- Senate Banking Committee Chairman Sherrod Brown, D-OH, and Sen. Elizabeth Warren, D-MA, wrote Goldman Sachs CEO David Solomon on March 12 to see how the Federal Reserve's temporarily loosened capital requirements have affected the bank's lending to small businesses and households.
- The senators seek Solomon's response by March 26, five days before the expiration of a rule that allows big banks to exclude from their supplementary leverage ratio Treasurys and deposits held at the Fed. Brown and Warren wrote last month to Fed Chairman Jerome Powell, Federal Deposit Insurance Corp. (FDIC) Chair Jelena McWilliams, Acting Comptroller Blake Paulson and Fed Vice Chair for Supervision Randal Quarles, saying it would be a "grave error" to extend the rule.
- Banks have pushed for an extension, but the Federal Reserve Board on March 19 said it would let temporary changes to its SLR expire March 31. That means Treasurys and deposits will soon count as assets again, meaning some banks would have to take fewer of both or increase their capital requirements.
The largest U.S. banks must maintain capital equal to at least 3% of their assets, including loans, investments and real estate. The Fed issued the supplementary leverage ratio (SLR) rule last April — and allowed banks regulated by the FDIC and the Office of the Comptroller of the Currency (OCC) to opt in — in part to boost lending to small businesses and households.
But many banks reacted by tightening lending standards and holding on to cash.
Total loans and lending commitments at Goldman increased 10% in 2020 to $236 billion, according to the bank's annual report. However, deposits increased disproportionately, by 29%, Bloomberg reported March 16.
"Throughout the pandemic, Goldman has provided a wide variety of financing to all of its clients — from consumer loans, to traditional corporate loans, and equity and debt financing in the capital markets," Goldman spokesperson Andrew Williams told the wire service. "Across all financing categories, volumes were up, and we are proud to have helped our clients and customers through an unprecedented and challenging year."
A similar gulf was seen across the banking industry, where deposits increased 22% but loans were up just 3%, Bloomberg reported.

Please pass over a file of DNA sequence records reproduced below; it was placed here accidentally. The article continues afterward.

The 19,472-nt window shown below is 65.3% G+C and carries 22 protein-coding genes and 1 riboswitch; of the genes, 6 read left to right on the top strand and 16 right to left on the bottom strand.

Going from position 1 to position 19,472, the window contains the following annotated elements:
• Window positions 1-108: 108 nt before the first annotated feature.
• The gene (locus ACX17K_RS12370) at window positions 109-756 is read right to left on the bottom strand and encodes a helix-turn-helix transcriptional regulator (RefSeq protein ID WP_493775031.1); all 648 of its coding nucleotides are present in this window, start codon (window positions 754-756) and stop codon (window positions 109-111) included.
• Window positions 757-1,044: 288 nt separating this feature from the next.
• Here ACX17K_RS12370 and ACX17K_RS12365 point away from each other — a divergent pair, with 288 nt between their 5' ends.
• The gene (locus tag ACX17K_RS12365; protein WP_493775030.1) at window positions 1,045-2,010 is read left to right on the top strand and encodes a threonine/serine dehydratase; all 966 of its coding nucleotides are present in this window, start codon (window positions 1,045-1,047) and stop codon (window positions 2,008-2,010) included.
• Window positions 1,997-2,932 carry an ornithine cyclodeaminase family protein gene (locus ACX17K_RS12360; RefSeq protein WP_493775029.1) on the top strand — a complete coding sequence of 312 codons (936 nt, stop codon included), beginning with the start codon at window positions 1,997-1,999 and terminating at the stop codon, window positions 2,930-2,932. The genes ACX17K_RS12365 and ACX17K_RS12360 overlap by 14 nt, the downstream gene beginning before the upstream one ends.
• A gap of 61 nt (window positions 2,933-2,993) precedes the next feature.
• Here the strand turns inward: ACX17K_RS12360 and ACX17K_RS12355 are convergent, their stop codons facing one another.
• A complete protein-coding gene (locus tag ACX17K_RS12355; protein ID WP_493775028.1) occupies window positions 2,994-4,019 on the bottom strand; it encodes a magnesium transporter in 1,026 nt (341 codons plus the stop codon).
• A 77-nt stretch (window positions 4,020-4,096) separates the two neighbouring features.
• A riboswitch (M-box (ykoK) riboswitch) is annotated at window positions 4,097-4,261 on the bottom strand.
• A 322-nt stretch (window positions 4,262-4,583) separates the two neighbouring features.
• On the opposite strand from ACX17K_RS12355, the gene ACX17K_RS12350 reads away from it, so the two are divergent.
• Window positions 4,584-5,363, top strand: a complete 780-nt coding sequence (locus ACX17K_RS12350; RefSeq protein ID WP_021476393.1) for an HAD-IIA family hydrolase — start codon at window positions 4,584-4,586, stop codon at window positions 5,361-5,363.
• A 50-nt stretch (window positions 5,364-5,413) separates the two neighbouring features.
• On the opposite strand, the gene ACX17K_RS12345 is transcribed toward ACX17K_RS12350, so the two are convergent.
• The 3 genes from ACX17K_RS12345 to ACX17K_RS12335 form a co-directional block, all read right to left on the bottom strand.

The senators singled Goldman out, though, because it was the only bank — to their knowledge, they said — that opted in to weakened capital requirements but "whose holding company continued to reduce its capital by paying dividends."
The Fed board said March 19 it will soon take public comment on several potential adjustments to the SLR, reassuring that the changes will not erode the strength of bank capital requirements.
"It's a mistake," Priya Misra, global head of rates strategy at TD Securities, told Bloomberg. "I don't think the market was ready for this relief to be removed."
Warren, however, tweeted March 19 that the Fed's move to let the SLR rule expire March 31 is the “right decision for keeping our banking system strong.”
"Banks could fund their balance sheet growth in part with the capital they are currently sending to shareholders and executives," Brown and Warren wrote to regulators last month. "We are also confident that the thousands of community banks that are not subject to the SLR requirements would be happy to accept deposits that large banks may reject."
Jenn Piepszak, JPMorgan Chase’s CFO, said in January the nation’s largest bank "could simply shy away from taking new deposits, redirecting them elsewhere in the system," if SLR was not extended, according to the Financial Times, "or we can issue or retain additional capital and pass on some of their costs, which is certainly something we wouldn't want to do in this environment."
If banks are concerned they won't be able to accept customer deposits and absorb reserves because of the leverage restrictions, regulators should suspend dividends and buybacks, Brown and Warren wrote last month.
Industry group the Financial Services Forum didn't quite see it that way.
"Banks need to attract equity in this capital markets system just like any other company," said the group's CEO, Kevin Fromer, according to The Wall Street Journal. "Providing returns to shareholders is part of the prudent balanced allocation of capital by these institutions."
In their letter March 12, Brown and Warren asked Goldman to disclose how much the bank's holding company paid out in dividends to shareholders, how many loans — and what amount — the bank extended to small businesses and households that it would not have if it hadn't opted in to the loosened SLR requirements, and whether the bank, after opting in to the SLR rule, sought to lend to borrowers with lower incomes, credit scores or less positive credit histories.